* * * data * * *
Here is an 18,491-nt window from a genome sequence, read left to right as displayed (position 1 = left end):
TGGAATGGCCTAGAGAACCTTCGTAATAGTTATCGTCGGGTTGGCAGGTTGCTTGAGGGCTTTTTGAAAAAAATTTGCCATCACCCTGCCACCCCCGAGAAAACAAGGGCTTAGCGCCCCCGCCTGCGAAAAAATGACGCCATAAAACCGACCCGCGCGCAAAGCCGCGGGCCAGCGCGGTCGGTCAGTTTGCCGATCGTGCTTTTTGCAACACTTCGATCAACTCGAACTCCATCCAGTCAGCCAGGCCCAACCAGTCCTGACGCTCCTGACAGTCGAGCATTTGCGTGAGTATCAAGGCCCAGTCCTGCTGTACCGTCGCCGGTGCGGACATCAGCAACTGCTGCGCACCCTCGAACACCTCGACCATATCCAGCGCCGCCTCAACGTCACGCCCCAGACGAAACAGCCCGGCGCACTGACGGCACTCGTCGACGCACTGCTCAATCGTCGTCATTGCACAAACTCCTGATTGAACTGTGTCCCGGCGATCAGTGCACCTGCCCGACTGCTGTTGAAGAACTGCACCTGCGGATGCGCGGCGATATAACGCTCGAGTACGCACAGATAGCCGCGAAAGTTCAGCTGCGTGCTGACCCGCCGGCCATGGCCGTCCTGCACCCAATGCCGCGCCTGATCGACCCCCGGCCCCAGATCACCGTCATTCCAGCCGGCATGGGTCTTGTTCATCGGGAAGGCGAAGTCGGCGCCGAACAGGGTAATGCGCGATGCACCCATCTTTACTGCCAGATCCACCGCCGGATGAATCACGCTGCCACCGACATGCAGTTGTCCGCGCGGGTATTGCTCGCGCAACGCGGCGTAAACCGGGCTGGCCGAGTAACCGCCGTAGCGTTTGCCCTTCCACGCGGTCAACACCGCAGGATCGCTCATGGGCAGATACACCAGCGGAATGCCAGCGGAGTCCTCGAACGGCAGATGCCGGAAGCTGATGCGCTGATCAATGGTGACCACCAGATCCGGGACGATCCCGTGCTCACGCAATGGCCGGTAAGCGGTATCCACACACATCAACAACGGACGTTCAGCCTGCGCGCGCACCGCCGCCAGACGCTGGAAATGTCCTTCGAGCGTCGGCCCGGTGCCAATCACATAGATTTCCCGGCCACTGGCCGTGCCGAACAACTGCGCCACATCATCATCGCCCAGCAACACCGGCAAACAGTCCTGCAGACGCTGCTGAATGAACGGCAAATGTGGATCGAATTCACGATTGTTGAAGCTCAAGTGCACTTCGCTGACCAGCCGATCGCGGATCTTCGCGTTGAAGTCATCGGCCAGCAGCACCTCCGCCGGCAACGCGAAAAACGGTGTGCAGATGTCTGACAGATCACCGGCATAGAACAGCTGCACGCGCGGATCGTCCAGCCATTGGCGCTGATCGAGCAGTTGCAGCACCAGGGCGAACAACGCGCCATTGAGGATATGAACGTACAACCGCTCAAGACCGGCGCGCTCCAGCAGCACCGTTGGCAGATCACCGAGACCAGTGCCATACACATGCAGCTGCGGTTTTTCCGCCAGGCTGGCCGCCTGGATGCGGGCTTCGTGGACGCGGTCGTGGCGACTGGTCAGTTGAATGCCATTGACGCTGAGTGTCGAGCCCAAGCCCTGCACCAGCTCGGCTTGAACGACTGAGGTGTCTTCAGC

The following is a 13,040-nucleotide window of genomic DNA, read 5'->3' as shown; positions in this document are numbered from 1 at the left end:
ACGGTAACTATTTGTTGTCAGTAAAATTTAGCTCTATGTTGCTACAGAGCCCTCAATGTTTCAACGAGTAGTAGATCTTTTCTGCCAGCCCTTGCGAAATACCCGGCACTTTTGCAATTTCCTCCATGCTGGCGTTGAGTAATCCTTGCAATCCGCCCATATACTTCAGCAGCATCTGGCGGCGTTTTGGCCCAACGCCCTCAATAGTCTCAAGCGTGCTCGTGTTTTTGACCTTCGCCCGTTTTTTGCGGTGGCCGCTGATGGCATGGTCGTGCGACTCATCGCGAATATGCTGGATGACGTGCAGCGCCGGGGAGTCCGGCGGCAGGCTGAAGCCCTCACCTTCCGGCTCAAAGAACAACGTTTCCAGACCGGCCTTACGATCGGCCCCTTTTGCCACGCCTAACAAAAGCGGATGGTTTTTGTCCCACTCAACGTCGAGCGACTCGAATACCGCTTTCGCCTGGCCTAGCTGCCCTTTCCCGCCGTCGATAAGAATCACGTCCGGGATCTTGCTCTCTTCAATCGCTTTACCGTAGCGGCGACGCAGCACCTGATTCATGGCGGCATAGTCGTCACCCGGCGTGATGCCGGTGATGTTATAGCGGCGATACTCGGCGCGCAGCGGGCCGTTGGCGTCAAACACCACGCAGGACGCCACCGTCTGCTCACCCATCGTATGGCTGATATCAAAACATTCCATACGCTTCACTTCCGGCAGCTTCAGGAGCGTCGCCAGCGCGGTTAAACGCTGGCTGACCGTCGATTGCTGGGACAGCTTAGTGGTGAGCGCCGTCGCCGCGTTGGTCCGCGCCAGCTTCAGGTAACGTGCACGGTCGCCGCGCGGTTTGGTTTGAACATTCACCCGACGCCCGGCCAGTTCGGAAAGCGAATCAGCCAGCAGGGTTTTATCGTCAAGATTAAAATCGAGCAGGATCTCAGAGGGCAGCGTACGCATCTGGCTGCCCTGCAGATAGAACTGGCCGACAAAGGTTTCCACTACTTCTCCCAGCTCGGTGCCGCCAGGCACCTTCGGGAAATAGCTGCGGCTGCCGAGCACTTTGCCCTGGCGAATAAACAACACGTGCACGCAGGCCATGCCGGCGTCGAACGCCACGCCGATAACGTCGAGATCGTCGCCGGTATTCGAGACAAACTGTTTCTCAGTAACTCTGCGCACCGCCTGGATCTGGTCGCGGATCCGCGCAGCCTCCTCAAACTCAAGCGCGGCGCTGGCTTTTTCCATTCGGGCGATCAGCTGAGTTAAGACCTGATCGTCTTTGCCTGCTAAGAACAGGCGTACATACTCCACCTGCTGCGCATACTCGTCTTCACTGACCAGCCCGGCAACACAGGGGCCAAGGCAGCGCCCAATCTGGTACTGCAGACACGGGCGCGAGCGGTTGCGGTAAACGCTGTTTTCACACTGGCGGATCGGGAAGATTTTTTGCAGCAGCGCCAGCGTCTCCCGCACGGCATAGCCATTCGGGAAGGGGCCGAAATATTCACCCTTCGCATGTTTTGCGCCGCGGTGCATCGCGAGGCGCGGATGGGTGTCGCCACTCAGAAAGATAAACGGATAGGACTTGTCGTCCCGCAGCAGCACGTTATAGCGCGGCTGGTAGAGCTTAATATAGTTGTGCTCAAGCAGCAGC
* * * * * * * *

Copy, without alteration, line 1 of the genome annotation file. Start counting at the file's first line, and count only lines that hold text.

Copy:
Here is an 18,491-nt window from a genome sequence, read left to right as displayed (position 1 = left end):